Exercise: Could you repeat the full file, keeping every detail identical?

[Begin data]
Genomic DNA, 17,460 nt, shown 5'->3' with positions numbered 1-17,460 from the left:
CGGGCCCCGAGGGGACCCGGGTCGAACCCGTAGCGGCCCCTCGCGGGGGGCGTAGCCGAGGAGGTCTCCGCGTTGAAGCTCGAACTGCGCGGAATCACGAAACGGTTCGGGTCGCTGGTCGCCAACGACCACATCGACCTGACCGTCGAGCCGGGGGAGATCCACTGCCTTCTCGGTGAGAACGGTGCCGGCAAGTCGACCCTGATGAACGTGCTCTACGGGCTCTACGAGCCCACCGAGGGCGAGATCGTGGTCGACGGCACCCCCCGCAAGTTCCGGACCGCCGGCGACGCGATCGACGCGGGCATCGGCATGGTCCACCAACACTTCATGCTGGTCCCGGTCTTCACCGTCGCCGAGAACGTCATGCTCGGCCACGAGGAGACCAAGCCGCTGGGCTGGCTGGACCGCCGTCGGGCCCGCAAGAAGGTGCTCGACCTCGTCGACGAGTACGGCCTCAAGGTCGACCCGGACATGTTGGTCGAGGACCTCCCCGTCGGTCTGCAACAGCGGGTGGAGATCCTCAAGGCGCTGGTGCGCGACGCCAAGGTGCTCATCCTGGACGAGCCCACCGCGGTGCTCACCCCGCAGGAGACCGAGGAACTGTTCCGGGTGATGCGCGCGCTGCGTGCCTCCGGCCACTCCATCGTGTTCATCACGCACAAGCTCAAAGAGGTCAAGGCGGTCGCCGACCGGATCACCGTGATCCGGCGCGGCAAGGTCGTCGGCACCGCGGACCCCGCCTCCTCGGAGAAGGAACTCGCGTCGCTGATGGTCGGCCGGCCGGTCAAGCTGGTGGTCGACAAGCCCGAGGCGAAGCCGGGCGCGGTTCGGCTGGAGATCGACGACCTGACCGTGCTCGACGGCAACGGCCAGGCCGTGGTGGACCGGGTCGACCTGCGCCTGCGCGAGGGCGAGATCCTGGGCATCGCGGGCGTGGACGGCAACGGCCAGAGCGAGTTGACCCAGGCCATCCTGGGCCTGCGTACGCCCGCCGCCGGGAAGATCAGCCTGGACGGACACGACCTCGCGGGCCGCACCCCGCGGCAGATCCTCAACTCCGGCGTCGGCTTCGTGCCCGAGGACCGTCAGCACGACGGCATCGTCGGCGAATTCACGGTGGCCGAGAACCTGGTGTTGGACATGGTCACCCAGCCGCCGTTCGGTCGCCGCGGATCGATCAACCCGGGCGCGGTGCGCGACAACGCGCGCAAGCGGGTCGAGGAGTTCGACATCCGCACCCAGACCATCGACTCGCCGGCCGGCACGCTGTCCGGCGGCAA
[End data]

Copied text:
Genomic DNA, 17,460 nt, shown 5'->3' with positions numbered 1-17,460 from the left:
CGGGCCCCGAGGGGACCCGGGTCGAACCCGTAGCGGCCCCTCGCGGGGGGCGTAGCCGAGGAGGTCTCCGCGTTGAAGCTCGAACTGCGCGGAATCACGAAACGGTTCGGGTCGCTGGTCGCCAACGACCACATCGACCTGACCGTCGAGCCGGGGGAGATCCACTGCCTTCTCGGTGAGAACGGTGCCGGCAAGTCGACCCTGATGAACGTGCTCTACGGGCTCTACGAGCCCACCGAGGGCGAGATCGTGGTCGACGGCACCCCCCGCAAGTTCCGGACCGCCGGCGACGCGATCGACGCGGGCATCGGCATGGTCCACCAACACTTCATGCTGGTCCCGGTCTTCACCGTCGCCGAGAACGTCATGCTCGGCCACGAGGAGACCAAGCCGCTGGGCTGGCTGGACCGCCGTCGGGCCCGCAAGAAGGTGCTCGACCTCGTCGACGAGTACGGCCTCAAGGTCGACCCGGACATGTTGGTCGAGGACCTCCCCGTCGGTCTGCAACAGCGGGTGGAGATCCTCAAGGCGCTGGTGCGCGACGCCAAGGTGCTCATCCTGGACGAGCCCACCGCGGTGCTCACCCCGCAGGAGACCGAGGAACTGTTCCGGGTGATGCGCGCGCTGCGTGCCTCCGGCCACTCCATCGTGTTCATCACGCACAAGCTCAAAGAGGTCAAGGCGGTCGCCGACCGGATCACCGTGATCCGGCGCGGCAAGGTCGTCGGCACCGCGGACCCCGCCTCCTCGGAGAAGGAACTCGCGTCGCTGATGGTCGGCCGGCCGGTCAAGCTGGTGGTCGACAAGCCCGAGGCGAAGCCGGGCGCGGTTCGGCTGGAGATCGACGACCTGACCGTGCTCGACGGCAACGGCCAGGCCGTGGTGGACCGGGTCGACCTGCGCCTGCGCGAGGGCGAGATCCTGGGCATCGCGGGCGTGGACGGCAACGGCCAGAGCGAGTTGACCCAGGCCATCCTGGGCCTGCGTACGCCCGCCGCCGGGAAGATCAGCCTGGACGGACACGACCTCGCGGGCCGCACCCCGCGGCAGATCCTCAACTCCGGCGTCGGCTTCGTGCCCGAGGACCGTCAGCACGACGGCATCGTCGGCGAATTCACGGTGGCCGAGAACCTGGTGTTGGACATGGTCACCCAGCCGCCGTTCGGTCGCCGCGGATCGATCAACCCGGGCGCGGTGCGCGACAACGCGCGCAAGCGGGTCGAGGAGTTCGACATCCGCACCCAGACCATCGACTCGCCGGCCGGCACGCTGTCCGGCGGCAA